Carson: If you want to go ahead and create an orphan work, be my guest!
– From my notes of the meeting

This exchange suggests that if Copyright Office proposals become law:

– Unregistered work will be considered a potential orphan from the moment you create it.
– In the U.S., copyright will no longer be the exclusive right of the copyright holder.

Q: What does it mean to say your copyright is an “exclusive right”?
A: Under existing law, “[a] copyright gives the owner the exclusive right to reproduce, distribute, perform, display, or license his work…Under current law, works are covered whether or not a copyright notice is attached and whether or not the work is registered (emphasis added).”

Q: Why does this exclusive right matter?
A: Two big reasons:

– Creative control and ownership: No one can use or change your work without your permission.
– Value: In the marketplace the ability to sell exclusive rights to a client triples the value of your work.

Q: So how would the Orphan Works proposals endanger that right?
A: It would allow anyone who can’t find you (or who removes your name from your work and says he can’t) to infringe your work. Since infringements can occur anytime, anywhere in the world, they could be countless but you might never find them.

Q: So?
A: So:

– Under this bill, you would never again be able to assure a client that your work hasn’t been – or won’t be – infringed. Therefore
– You would never again be able to guarantee a client an exclusive right to license your work. This means
– Your entire inventory of work would be devalued by at least 2/3 from the moment this bill is signed into law.

Q: But the “orphan works problem” isn’t just something dreamed up by evil corporations to steal your vacation photographs. It’s an actual problem faced by academics, librarians, and others.
A: In drafting the 1976 Copyright Act, Congress weighed the issue of older works whose owners can’t be located. They concluded that the problem it created for users was outweighed by the benefits of harmonizing U.S. copyright law with international copyright law.

“A point that has concerned some educational groups arose from the possibility that, since a large majority (now about 85 percent) of all copyrighted works are not renewed, a life-plus-50 year term would tie up a substantial body of material that is probably of no commercial interest but that would be more readily available for scholarly use if free of copyright restrictions…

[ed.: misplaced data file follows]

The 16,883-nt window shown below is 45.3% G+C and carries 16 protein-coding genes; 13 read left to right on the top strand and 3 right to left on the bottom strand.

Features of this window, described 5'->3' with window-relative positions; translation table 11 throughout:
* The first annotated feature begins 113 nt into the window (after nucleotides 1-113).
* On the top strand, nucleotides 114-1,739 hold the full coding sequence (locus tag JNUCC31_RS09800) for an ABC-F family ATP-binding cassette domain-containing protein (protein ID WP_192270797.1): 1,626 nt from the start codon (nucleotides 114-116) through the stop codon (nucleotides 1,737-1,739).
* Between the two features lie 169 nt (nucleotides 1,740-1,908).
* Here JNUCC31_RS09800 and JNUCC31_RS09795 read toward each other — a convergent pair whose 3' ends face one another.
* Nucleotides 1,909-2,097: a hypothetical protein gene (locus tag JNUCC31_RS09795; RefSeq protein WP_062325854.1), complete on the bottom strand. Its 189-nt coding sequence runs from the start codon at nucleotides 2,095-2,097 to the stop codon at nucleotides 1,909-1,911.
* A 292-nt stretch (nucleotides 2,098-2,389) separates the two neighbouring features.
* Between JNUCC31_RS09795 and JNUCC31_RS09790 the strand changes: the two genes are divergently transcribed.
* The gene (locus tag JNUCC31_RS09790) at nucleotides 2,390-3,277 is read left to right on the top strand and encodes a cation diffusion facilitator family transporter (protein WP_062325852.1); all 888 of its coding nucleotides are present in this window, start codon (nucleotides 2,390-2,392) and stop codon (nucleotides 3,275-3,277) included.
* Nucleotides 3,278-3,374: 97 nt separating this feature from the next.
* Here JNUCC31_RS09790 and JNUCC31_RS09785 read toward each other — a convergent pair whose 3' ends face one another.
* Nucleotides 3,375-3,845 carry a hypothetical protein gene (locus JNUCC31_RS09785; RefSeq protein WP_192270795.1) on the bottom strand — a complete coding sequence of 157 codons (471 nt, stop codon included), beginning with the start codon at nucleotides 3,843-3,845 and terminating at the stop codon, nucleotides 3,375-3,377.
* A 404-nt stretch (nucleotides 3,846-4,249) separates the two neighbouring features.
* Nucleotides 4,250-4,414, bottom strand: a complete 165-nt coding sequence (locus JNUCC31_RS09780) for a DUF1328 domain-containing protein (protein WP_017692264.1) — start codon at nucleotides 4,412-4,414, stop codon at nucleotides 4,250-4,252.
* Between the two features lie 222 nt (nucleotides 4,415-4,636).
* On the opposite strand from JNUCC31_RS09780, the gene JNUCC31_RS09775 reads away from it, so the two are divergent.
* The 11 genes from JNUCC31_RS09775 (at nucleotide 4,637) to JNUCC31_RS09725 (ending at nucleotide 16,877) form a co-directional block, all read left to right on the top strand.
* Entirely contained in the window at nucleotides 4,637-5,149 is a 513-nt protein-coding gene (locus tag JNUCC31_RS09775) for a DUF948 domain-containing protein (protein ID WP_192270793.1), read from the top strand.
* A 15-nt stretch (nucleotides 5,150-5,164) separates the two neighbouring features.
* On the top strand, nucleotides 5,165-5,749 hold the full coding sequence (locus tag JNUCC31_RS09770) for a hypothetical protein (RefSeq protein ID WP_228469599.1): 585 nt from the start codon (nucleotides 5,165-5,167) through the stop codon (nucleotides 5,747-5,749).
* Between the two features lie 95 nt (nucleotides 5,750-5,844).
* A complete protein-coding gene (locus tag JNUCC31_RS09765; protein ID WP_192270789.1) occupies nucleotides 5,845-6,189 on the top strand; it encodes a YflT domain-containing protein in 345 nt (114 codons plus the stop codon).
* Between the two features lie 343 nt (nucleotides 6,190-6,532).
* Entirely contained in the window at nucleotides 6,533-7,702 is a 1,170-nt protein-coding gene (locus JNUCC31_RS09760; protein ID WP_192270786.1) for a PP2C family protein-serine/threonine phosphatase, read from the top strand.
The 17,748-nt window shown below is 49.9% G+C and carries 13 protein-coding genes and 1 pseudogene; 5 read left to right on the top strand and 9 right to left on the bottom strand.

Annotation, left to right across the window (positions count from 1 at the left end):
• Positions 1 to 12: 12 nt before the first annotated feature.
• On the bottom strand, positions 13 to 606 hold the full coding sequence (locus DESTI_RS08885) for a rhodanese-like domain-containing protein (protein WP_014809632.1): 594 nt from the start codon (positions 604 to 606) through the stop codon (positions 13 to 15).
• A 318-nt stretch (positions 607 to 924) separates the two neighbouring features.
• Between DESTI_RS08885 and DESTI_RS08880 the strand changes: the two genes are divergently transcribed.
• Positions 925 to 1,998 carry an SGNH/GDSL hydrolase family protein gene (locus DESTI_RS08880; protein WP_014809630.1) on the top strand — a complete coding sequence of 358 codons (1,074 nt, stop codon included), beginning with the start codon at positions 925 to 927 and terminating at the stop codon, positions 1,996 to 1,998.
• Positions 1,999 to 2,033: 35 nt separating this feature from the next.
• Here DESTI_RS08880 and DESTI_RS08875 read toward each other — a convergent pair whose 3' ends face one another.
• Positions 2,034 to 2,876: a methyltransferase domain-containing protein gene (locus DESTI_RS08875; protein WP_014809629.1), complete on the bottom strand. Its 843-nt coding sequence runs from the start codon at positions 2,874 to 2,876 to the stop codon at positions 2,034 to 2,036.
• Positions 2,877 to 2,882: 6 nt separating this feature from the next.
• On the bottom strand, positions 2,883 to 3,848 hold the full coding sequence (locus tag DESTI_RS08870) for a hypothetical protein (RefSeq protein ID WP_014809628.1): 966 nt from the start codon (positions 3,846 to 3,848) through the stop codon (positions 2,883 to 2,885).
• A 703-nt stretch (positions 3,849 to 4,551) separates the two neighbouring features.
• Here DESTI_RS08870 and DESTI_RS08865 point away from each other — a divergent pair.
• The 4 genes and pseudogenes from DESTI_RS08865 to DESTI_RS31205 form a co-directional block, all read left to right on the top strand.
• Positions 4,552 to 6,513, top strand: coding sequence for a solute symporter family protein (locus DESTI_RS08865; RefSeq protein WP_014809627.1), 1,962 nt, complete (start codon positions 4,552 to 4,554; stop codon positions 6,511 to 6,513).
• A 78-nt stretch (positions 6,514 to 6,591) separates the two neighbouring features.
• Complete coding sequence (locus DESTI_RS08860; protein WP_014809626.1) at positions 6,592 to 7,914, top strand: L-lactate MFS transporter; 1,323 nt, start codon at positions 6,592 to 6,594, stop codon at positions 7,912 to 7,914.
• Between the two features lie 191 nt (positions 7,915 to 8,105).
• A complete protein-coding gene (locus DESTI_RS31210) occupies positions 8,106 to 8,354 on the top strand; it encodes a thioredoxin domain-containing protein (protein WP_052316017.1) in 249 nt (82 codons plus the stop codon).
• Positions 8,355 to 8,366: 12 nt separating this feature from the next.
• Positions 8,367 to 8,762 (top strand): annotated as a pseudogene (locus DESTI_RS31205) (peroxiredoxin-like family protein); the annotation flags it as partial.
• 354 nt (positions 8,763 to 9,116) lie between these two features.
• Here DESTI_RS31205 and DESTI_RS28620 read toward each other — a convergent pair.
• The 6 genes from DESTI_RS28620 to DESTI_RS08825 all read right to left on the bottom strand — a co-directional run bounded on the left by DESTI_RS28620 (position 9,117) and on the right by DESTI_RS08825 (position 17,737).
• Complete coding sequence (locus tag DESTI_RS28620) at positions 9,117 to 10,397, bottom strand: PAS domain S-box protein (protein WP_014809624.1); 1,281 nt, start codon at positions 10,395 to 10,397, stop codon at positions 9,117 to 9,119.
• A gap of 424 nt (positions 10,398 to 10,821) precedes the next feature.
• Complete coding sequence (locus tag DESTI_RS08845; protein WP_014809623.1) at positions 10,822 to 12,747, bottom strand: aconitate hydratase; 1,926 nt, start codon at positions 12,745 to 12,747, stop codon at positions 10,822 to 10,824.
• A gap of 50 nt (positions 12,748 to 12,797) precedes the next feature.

“[I]t is important to realize that the [1976] bill would not restrain scholars from using any work as source material or from making ‘fair use’ of it; the restrictions would extend only to the unauthorized reproduction or distribution of copies of the work, its public performance, or some other use that would actually infringe the copyright owner’s exclusive rights (emphasis added).” SOURCE: H.R. Rep. No. 94-1476, at 136 (1976) – Quoted on pages 15 –16 and 41 – 44 of the 2006 Orphan Works Report

Q: But the backers of the Orphan Works bill say it would merely amend the law to solve the problem of old work whose owners can’t be found.
A: It would solve the problem alright! But it would do so by making a potential orphan of any work by any artist, living or dead. This would be like trying to solve the crime problem by making everything legal.

Q: How would it orphan “any work by any artist, living or dead”?
A: As we testified before the Senate subcommittee in 2006: “The inability to distinguish between abandoned copyrights and those whose owners are simply hard to find is the Catch 22 of the Orphan Works project.

“Put simply, if a picture is unmarked, it’s impossible to source or date it. Therefore this amendment would orphan millions of valuable copyrights that cannot otherwise be distinguished from true orphaned works – and that would open the door to cultural theft on an unprecedented scale.”

Q: But the Copyright Office says the infringer would first have to make a “reasonably diligent search” to find the copyright holder.